• Access to memory and HDD is easy. Upgrade to 4GB is possible (Only 2GB available in Windows 7 Starter)
  • Gaming needs more testing but viewers on the live session seemed very excited!
  • Battery life / weight ratio is very good

A word of warning though, in terms of CPU processing power, there’s not a lot of difference here between the Intel Pinetrail platform in single or dual-core variants. in a pure-CPU video rendering test we saw the Aspire One coming in at 15% faster than a Intel N450 CPU which puts it between the N450 and N550 in terms of processing power. Compared to first-gen netbooks, that’s a great improvement but its far from mainstream.

It’s the ‘balance’ of CPU, HD Video and 3D that works so well with the Acer Aspire One 522 (and, we suspect, other Fusion C-50 APU -based devices) and if Intel don’t one-up the C-50 with Cedar Trail in a significant way, they will lose a good percentage of netbook sales. At €299, there’s very little room for beating AMD on price.

So here are the three videos we made during the 2.5hrs online last night. As usual they are captures of the low-quality stream but I’m sure you’ll get a lot out of them. Thanks again to everyone that joined and helped-out in the live session. Spread the word – this is how reviews should be done!

 

Part 1 – Overview and first impressions.

 

 

Part 2 – Heat, battery life, video performance, browsing tests

 

 

Part 3 – Video testing, webcam, high and lowlights, Crystalmark test

 

Acer Aspire One 522 – AMD Fusion Netbook – Live Open Review Today

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Update. Live session finished –  Live Review report and recordings are now available here.

I’ve had the Acer Aspire One 522 for 24 hours now so it’s time to go live and open up the video cams and chat session to allow you to take a look, ask questions and work out if this is the netbook for you. It’s also the first time we’ve had the AMD Fusion C-50 APU for detailed testing so we’ll learn something about that too.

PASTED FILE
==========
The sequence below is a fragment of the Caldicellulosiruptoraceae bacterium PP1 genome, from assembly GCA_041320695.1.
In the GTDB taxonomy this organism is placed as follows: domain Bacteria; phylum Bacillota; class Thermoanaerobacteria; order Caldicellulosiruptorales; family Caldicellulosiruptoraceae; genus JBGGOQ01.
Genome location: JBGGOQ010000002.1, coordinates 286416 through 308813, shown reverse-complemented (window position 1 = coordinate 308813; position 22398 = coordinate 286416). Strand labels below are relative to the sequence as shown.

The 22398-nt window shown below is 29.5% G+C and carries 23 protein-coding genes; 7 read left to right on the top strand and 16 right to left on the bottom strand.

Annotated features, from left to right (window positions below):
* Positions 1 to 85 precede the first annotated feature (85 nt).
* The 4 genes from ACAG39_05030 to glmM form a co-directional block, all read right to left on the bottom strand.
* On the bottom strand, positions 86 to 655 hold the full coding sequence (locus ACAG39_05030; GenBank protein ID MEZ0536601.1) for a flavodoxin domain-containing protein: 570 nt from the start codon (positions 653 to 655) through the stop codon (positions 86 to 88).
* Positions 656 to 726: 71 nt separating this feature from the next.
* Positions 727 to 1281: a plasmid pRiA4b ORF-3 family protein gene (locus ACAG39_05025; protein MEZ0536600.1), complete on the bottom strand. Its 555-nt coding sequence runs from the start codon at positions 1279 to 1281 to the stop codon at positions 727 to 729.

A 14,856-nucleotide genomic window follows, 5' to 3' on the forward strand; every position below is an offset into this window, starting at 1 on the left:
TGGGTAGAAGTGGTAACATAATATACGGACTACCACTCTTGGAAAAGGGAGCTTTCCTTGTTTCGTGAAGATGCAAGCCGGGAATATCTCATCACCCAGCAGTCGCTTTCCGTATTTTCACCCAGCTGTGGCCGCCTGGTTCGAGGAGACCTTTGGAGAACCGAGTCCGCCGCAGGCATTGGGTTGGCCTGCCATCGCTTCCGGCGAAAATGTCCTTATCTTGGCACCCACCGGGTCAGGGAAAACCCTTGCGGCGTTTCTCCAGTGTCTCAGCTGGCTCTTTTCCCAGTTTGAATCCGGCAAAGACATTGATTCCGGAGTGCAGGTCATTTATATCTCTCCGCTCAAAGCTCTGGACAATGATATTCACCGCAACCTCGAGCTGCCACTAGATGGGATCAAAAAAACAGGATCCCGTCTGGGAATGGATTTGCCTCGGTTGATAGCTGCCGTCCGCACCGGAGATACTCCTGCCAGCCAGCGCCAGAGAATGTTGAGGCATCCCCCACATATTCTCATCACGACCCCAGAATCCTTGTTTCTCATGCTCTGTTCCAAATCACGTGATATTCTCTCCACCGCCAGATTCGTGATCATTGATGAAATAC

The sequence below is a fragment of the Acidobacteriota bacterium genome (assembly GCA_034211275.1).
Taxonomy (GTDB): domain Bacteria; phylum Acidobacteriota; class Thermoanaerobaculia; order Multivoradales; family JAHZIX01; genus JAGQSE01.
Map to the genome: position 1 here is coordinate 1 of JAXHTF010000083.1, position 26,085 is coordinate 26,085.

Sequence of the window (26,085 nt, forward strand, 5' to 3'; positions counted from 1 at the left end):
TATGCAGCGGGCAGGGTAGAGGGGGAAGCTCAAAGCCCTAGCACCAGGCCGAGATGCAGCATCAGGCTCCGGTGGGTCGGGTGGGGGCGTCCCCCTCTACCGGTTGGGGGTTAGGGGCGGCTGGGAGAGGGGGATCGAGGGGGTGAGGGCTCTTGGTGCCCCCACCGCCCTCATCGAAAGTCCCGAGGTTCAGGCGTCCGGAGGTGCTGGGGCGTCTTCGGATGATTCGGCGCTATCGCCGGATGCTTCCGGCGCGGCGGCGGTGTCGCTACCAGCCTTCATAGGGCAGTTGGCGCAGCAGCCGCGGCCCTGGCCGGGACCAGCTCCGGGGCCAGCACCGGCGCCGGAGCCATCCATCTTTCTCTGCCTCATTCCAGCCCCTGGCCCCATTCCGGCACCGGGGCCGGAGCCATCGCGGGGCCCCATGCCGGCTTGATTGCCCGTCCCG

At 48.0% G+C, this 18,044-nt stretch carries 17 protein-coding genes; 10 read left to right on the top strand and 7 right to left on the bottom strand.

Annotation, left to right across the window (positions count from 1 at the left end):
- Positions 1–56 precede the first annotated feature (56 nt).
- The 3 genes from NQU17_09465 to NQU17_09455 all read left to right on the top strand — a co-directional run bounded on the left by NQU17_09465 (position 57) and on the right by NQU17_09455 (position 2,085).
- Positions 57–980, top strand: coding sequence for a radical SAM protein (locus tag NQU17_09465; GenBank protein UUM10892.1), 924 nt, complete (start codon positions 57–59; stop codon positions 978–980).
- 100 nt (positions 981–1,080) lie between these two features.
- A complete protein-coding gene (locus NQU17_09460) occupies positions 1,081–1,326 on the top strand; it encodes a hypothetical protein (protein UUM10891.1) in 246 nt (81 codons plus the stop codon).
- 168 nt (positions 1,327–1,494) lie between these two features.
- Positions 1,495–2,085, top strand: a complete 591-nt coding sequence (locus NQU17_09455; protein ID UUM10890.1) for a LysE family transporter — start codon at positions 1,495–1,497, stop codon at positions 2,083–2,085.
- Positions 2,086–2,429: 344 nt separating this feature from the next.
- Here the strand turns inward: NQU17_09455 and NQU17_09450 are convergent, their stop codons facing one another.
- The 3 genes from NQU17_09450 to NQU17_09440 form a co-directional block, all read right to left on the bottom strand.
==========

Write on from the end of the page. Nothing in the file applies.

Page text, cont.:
Aspire One 522 (1)Aspire One 522 (17)

The Acer Aspire One 522 specifications are available here along with links to the gallery, videos and articles.

The LIVE OPEN REVIEW of the Acer Aspire One 522 is planned for Tuesday 8th March at 2100 Berlin Time [Other timezones here].  Join us at UMPCPortal.com/live for video, chat and your chance to ask questions and watch everything happen live. Nothing is covered-up!

Agenda: (With Q&A from chatroom between each session)

  • Overview
  • First impressions
  • Testing – Synthetic tests. CPU, Disk, GPU.
  • Testing – Video playback. Local, YouTube, External video
  • Testing – Video encoding side-by-side with N270 CPU.
  • Testing – Games
  • Testing – Other

Agenda subject to change. Session duration planned – max 2hrs

Some sessions (not all) will be recorded.

Acer Aspire One 522 (AMD C-50 Netbook) Unboxing, Overview, First Tests – Video and Report

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Update: Live Open Review is planned for today. More information here.

Update: Live Review report and recordings are now available here.

Sometimes gadget purchases go from zero to ‘own’ in a very short time. That’s how it was today as I assessed devices for the Ultra Mobile Video Editing series and checked out the Acer Aspire One 522. It’s an AMD Fusion device running on the C-50 APU at 1Ghz. CPU performance, as we’ve already determined, is lower than the dual-core Atom N550 CPU but there’s a trick or two up its sleeve when it comes to video playback and 3D graphics performance because the processing platform includes a Radeon HD6250 GPU. The whole AMD Fusion package is also tuned for low power consumption making it compete in the netbook power envelope but with better capability.

IMG_6853

More images in our gallery.

I’m not convinced the Aspire One 522 will help me achieve my goal of 720p editing on a lightweight, low cost computer but at €299 and with a need to research what AMD are doing with Fusion it makes sense to buy it. When your local store has it in stock and there aren’t many reviews out there already, it adds up to a must-buy for this blogger! Update: Liliputing is also testing the 522 right now.

Acer aren’t regarded as a high-end product builder as they tend to build to a price. Quality does suffer and I’ve experienced it first hand. Others will report similar experiences but out of the box, the Acer Aspire One 522 appears to be an absolute bargain. I seriously don’t think I’ve ever had this much computing power in my hand for so little money and it looks good and feels good too. It even weighs under 1.2KG which, for a netbook with a 6-cell battery, is class-leading. 1080p playback? No problem (*1). A hi-res 720P screen (1280×720) is included too. Long battery life? You’ll clearly have trouble getting less than 5 hours out of this and I’m sitting here now with 43% battery left after 4 hours of on-and-off testing. 3D performance will blow any Intel-based netbook out of the water. Even the build quality seems better that you’d expect for this money.